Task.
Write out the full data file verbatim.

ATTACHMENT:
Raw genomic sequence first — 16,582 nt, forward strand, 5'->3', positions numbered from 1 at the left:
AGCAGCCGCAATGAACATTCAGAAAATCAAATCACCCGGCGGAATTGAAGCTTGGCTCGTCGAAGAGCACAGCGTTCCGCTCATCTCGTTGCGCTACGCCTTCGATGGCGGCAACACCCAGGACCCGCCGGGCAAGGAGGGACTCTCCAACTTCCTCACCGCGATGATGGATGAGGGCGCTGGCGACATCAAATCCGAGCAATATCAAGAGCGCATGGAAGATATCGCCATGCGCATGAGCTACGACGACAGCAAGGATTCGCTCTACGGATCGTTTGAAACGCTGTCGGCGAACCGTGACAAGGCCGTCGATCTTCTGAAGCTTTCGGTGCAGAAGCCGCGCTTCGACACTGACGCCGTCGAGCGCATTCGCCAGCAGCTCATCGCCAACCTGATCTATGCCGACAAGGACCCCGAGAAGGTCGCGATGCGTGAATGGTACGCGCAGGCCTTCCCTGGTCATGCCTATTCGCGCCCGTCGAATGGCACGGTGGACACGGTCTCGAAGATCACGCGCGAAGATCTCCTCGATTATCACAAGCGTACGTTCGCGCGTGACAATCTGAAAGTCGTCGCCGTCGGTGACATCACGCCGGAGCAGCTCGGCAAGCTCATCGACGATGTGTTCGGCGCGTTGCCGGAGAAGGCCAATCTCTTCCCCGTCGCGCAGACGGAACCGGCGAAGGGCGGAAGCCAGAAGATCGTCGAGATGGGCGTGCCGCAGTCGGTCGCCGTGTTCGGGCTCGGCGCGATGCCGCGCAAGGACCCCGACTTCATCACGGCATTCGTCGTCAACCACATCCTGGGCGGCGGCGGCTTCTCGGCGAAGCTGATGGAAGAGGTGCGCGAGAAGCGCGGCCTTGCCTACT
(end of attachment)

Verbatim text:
Raw genomic sequence first — 16,582 nt, forward strand, 5'->3', positions numbered from 1 at the left:
AGCAGCCGCAATGAACATTCAGAAAATCAAATCACCCGGCGGAATTGAAGCTTGGCTCGTCGAAGAGCACAGCGTTCCGCTCATCTCGTTGCGCTACGCCTTCGATGGCGGCAACACCCAGGACCCGCCGGGCAAGGAGGGACTCTCCAACTTCCTCACCGCGATGATGGATGAGGGCGCTGGCGACATCAAATCCGAGCAATATCAAGAGCGCATGGAAGATATCGCCATGCGCATGAGCTACGACGACAGCAAGGATTCGCTCTACGGATCGTTTGAAACGCTGTCGGCGAACCGTGACAAGGCCGTCGATCTTCTGAAGCTTTCGGTGCAGAAGCCGCGCTTCGACACTGACGCCGTCGAGCGCATTCGCCAGCAGCTCATCGCCAACCTGATCTATGCCGACAAGGACCCCGAGAAGGTCGCGATGCGTGAATGGTACGCGCAGGCCTTCCCTGGTCATGCCTATTCGCGCCCGTCGAATGGCACGGTGGACACGGTCTCGAAGATCACGCGCGAAGATCTCCTCGATTATCACAAGCGTACGTTCGCGCGTGACAATCTGAAAGTCGTCGCCGTCGGTGACATCACGCCGGAGCAGCTCGGCAAGCTCATCGACGATGTGTTCGGCGCGTTGCCGGAGAAGGCCAATCTCTTCCCCGTCGCGCAGACGGAACCGGCGAAGGGCGGAAGCCAGAAGATCGTCGAGATGGGCGTGCCGCAGTCGGTCGCCGTGTTCGGGCTCGGCGCGATGCCGCGCAAGGACCCCGACTTCATCACGGCATTCGTCGTCAACCACATCCTGGGCGGCGGCGGCTTCTCGGCGAAGCTGATGGAAGAGGTGCGCGAGAAGCGCGGCCTTGCCTACT